From this, we believe that the industry needs to adjust its focus to the quality of inventory, rather than just the quantity of impressions on a plan. This re-evaluation will lead to the end of plans with tens of millions of impressions, at exceedingly low CPM rates, and a new focus on better quality inventory at a more premium price. With better targeted and more impactful ads, the online experience will be become more valuable and more meaningful to the three key parties involved. We are already seeing the beginnings of this move to better quality inventory, with the Dutch football magazine website, Voetbal International, cutting its available inventory by one third, back in March this year. This trailblazing site has been to the top of the mountain and has seen the future of digital advertising by focusing on quality inventory and, after a difficult first few months, is seeing revenue growth as clients see better results from their media buys.
Whilst the industry is taking strides to improve viewability and lessen the impact of ad blocking through the use of technology, the progressive, and very human, approach adopted by Voetbal International (and many others we hope in 2016) will see the industry overcome the challenges set by viewability and ad blocking. Read more about these challenges in our recent state of play and view on viewability blogs.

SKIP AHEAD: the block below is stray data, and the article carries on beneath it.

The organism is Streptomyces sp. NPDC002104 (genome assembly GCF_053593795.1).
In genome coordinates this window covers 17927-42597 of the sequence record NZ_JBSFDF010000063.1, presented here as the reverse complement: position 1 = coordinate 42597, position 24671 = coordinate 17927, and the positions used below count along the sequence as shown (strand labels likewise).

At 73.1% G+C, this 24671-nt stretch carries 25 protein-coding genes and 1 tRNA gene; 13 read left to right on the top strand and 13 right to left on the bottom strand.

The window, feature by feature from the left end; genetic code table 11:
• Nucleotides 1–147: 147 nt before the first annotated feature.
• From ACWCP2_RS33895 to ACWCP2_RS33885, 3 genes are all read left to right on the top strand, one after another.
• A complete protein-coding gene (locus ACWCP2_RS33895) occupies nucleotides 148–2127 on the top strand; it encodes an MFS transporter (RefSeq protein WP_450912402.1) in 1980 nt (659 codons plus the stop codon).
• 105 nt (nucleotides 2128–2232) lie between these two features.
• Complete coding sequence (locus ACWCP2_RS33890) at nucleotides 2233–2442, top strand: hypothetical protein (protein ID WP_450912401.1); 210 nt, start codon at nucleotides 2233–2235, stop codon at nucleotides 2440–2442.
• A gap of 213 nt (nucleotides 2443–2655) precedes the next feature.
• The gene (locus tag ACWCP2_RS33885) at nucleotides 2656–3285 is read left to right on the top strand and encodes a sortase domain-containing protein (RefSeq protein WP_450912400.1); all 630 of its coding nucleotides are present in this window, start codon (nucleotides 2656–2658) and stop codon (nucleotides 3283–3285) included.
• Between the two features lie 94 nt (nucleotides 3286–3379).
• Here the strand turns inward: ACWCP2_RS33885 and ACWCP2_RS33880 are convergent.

The distribution of audio content has changed massively and the digital audio marketplace in the UK is booming thanks to the likes of Spotify, Deezer and Soundcloud to name but a few. Audio content that is streamed on a connected device has reached a record high with the number of songs played rising by 80% compared to this time last year. I attended a recent Radioworks event in Bristol, where it was reported that 12.6% of all UK music listened to in 2014 was through streaming.
With my media buying hat on, we have already seen innovation in this space from DAX, the digital audio exchange that brings the digital audio marketplace together in one accessible place where ads can be bought programmatically and at scale. But, the more that audio content is consumed via connected devices (cars and wearable tech will help fuel this growth) the longer the digital audio industry will continue to disrupt the now traditional display and video.
2016 promises to be an exciting year with lots of new developments and opportunities in store. If you’re interested in any elements that you’ve read and would like to find out more, check out our services, or get in touch with a member of our new business team.